S. C. Davis :: The Infinite Wisdom of Moss ::


Southern Legitimacy Statement: I’ve lived in Walker County, Alabama my entire life. Our main exports are coal, tornadoes, and The Old Testament. I’ve seen ghosts in barbecue restaurants and preachers in strip joints. I own a painting which depicts Bear Bryant descending Mount Sinai with The Ten Commandments. I believe Ray Stevens is a comedic genius.

The Infinite Wisdom of Moss

I think the best advice I ever got was from my cousin Moss. We were on our way down to one of those tent revivals they used to put on in Opelika. You know the ones, with all the dancing and hollering and carrying on, and then everyone goes and gets something to eat like nothing ever happened. To be honest, I never enjoyed them all that much but when you get an opportunity to hear the wisdom of Moss, I’ve learned it’s best to take it. 

He’s taught me a lot over the years. You know his son died, right? About 5 years ago. Just a little boy. He was outside playing and snuck over to the neighbor’s pool. He jumped in but he couldn’t swim so he drowned. I was down there at the house when Moss came back from the police station. He started grabbing toys from the yard and throwing them in the back of his pickup truck. “Won’t be needing these anymore!” he yelled. “All gone! It’s all gone now, ain’t it!” 

I suppose that’s the lowest I’ve ever seen him. But if there’s one thing to know about Moss, it’s that you can’t keep him down for very long. He’d be the first to tell you he’s been sold a bad bag of goods. He’s got palsy in his left hand and a probation bracelet shows up on his ankle every now and again, but I don’t ever remember him complaining, even when there was a lot to complain about. I think he’s probably forgotten more about life than the rest of us ever learned, so when he talks, we listen. Even when it doesn’t make a whole hell of a lot of sense, we listen. Come to find out, in time, Moss usually knew what he was talking about all along.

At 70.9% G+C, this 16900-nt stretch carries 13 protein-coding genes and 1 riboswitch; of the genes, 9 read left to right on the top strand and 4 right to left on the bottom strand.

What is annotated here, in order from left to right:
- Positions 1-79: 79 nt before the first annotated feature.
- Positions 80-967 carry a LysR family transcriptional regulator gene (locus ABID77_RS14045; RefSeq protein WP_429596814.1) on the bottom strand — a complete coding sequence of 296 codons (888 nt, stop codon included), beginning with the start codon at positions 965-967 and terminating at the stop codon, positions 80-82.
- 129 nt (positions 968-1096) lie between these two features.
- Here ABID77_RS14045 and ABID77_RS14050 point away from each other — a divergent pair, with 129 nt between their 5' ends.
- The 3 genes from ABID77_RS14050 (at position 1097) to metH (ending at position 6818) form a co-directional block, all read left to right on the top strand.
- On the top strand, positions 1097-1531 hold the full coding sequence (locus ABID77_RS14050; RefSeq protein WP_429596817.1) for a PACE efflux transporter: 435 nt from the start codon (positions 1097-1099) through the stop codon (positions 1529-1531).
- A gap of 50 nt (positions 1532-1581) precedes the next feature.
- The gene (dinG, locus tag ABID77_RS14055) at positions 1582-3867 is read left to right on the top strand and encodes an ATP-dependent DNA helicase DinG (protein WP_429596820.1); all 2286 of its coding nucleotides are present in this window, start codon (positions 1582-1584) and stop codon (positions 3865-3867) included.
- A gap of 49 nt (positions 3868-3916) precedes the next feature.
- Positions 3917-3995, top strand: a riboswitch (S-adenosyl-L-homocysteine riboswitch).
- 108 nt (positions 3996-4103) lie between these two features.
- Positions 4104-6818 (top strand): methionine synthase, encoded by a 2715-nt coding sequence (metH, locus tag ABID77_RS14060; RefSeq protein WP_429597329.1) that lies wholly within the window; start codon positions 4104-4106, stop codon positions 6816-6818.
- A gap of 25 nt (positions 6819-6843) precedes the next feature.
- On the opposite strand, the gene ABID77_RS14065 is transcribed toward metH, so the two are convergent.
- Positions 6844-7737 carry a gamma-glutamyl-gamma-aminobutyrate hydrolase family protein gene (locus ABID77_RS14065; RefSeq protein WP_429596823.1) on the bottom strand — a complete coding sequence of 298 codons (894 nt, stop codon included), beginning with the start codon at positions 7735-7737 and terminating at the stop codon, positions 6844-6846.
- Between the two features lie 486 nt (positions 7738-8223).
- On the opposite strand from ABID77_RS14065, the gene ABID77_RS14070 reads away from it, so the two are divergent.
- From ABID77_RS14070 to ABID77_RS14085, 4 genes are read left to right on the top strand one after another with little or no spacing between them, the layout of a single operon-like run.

So there we were, driving down, just the two of us, and he turns to me and says “Let me tell you something.” I said alright, say what you’re going to say. Moss is real polite in that way. He doesn’t make you ask him for advice. He just gives it away for free.

“Find you a homely girl. Now, I ain’t saying to find you an ugly girl. Don’t go out and start lookin’ for the ugliest one you can find. That’s not what I’m sayin’. What I’m sayin’ is to find you a plain girl who’s loyal and can cook, even if she weighs a little bit extra, or maybe she ain’t got the prettiest face. All that stuff goes away in time, anyhow. Because one day, we’re all gone be ugly, whether it’s on the inside or the outside.”

Then he pinched a bit of snuff from the tin can on his lap and stuck it in his cheek. He rolled down the window and spit. “You need to write that one down,” he said, rolling the window back up. “That one needs to be added to the list. We’re all gone be ugly one day. So the only choice we got is whether it’s gone be on the inside or the outside.”

I nodded my head, but I wasn’t sure I understood. I asked him, isn’t it possible to be pretty on the inside and the outside?

“No, it ain’t.”

I said alright. Then I asked him about being ugly. Can you be ugly on the inside and the outside? 

“Yeah. That’s why you need to find you a homely girl. You don’t want to end up with somebody who’s ugly both ways. That’s what I just got done sayin’, if you’d been listenin’. ”

I said alright. I didn’t ask any more questions. 

I know he gets frustrated because we don’t see things as clearly as he does. He forgives us, though. And I suppose as long as he keeps forgiving, we’ll keep listening.